Anyone who doesn’t know what a lobotomy is needs a history lesson. A quick summary is: when people were crazy, doctors used to drill into a certain portion of their brain and scramble the gray matter around in the hope a personality change would be effected. In many cases, that is exactly what happened; but it wasn’t that people became less psychotic; it’s that they became more vegetative. Basically a lobotomy facilitated irreversible brain-damage. It’s a miracle the procedure didn’t kill more people.
Nowadays, of course, we know better; but did you know there are still developed countries that continue to lobotomize people? Granted, in Sweden the lobotomy comes at the request of the patient; but that’s not really much better. How can a patient understand more than a doctor about the consequences of an operation? Has the patient performed the procedure the requisite amount of times to be sure?
There are no ends of medical procedures thought to be beneficial, but actually profoundly harmful to those individuals that have undergone them. Likewise, there are no shortages of medical procedures that save lives, but go without being utilized because the particular practitioners performing surgery aren’t aware of them. What most often predicates awareness of a new procedure, or tangent expertise, is a patient that has individuality to them or a challenge to their treatment which requires a practitioner network with someone else who’s experienced such cases before. The thing is, medicine is a life-and-death thing, so practitioners are usually too busy for idle conversation. Even if by talking to you, they may help you save a life, it’s important to keep in mind that they have lives depending on them as well. In such climes, it seems impossible that any synergistic potential could be realized, but thankfully this is not the case.
A ubiquity of practitioners has recognized the need for some means of synergistic information pooling and/or updating. As a result, MDsandbox has been created. What this service does is allow practitioners to pool resources between other professionals who have dealt with similar exigencies, and from this pooled information come to better conclusions on treatment options.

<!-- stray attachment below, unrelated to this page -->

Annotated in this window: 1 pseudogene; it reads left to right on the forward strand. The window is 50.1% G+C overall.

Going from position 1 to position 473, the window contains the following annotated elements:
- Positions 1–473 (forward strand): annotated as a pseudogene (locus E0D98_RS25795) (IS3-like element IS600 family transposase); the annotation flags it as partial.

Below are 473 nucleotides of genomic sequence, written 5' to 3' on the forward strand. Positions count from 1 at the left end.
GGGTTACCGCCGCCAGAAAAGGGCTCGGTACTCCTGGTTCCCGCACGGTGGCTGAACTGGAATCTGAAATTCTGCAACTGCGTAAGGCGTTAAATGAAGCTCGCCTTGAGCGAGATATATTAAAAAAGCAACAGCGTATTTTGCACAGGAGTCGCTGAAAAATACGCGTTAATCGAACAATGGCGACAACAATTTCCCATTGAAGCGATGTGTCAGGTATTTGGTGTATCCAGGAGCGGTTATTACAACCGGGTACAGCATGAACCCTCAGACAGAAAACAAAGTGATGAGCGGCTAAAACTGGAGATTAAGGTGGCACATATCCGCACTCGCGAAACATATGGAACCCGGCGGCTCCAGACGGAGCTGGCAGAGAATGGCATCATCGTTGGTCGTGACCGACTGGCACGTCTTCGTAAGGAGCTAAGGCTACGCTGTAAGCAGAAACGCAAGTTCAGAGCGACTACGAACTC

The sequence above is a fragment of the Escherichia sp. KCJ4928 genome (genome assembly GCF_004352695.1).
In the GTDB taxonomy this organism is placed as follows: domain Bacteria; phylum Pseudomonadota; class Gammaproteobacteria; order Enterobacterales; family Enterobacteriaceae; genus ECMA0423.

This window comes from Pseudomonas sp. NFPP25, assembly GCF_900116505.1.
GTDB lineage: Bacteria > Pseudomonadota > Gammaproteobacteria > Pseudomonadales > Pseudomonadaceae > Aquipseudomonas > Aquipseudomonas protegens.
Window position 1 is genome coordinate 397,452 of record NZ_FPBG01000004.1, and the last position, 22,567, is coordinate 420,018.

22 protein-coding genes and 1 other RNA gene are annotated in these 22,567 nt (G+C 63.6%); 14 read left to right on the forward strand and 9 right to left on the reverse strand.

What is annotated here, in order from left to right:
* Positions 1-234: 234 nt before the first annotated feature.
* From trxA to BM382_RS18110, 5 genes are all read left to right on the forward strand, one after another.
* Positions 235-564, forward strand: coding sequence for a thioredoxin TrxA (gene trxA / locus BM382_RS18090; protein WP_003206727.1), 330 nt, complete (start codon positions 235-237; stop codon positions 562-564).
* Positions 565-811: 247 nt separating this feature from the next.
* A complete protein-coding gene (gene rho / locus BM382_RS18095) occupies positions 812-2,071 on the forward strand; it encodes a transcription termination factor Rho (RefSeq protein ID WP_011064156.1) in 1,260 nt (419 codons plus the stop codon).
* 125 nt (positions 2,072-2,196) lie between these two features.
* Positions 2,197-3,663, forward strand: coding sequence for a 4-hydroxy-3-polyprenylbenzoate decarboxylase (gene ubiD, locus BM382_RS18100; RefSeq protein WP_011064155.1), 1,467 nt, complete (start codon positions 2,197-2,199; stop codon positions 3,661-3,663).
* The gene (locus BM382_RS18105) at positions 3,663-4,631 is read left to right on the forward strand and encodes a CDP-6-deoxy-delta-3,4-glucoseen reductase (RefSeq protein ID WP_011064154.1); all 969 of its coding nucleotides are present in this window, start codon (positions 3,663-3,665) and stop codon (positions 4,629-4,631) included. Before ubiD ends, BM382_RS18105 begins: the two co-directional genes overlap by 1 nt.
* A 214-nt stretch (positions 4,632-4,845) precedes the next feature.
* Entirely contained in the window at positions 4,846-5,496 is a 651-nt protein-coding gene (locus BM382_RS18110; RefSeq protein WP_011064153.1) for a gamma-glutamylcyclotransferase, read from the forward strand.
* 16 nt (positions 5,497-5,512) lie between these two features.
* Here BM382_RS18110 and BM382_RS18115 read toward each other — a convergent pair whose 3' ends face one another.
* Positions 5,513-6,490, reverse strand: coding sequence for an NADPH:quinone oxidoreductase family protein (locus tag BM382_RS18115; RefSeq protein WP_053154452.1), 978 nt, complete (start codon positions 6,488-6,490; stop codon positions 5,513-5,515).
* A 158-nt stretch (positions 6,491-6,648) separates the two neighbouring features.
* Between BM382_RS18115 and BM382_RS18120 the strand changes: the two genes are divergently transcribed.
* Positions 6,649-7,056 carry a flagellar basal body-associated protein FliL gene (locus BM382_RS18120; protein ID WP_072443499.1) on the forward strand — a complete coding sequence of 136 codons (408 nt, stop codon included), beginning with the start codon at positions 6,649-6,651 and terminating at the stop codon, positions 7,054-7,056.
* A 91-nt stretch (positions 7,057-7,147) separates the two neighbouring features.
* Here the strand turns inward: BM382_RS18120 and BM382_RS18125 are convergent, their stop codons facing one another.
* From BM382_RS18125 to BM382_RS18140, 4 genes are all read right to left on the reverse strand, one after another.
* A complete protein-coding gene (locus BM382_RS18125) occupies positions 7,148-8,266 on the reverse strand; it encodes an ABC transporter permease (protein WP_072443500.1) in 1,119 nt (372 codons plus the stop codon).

Technology has advanced medicine exponentially in the last several hundred years. Where before, we were “bleeding people to get the bad blood out”, now we know that the “life is in the blood”, even as ancient spiritual verses have stated; and so integral to proper healing is retention of this bodily fluid. But just because western medicine is replete with technology that has been lost for generations doesn’t mean their practices don’t occasionally dance around the impractical. For example, the start of this writing concerned an outmoded practice called a “lobotomy”, but even though sticking an ice-pick in someone’s face and jamming it into the brain via the eye-socket isn’t something likely to be observed in America, something called a “chemical lobotomy” is practiced daily. This is using chemical substances to effect the same change as the ice pick. It is no less damaging a practice, even if it is easier to palate. Modern medicine relies heavily on pharmaceuticals, but today it is becoming more and more apparent that throwing drugs at a problem fixes it about as well as throwing money at it does: which is to say, not at all. There are underlying issues which must be addressed; but unless a practitioner has the ability to compare notes via synergistic process, how will those underlying issues be seen to? Universities often have funding from outmoded medical practices, and pharmaceutical industries are worth billions. It only makes sense to pool data.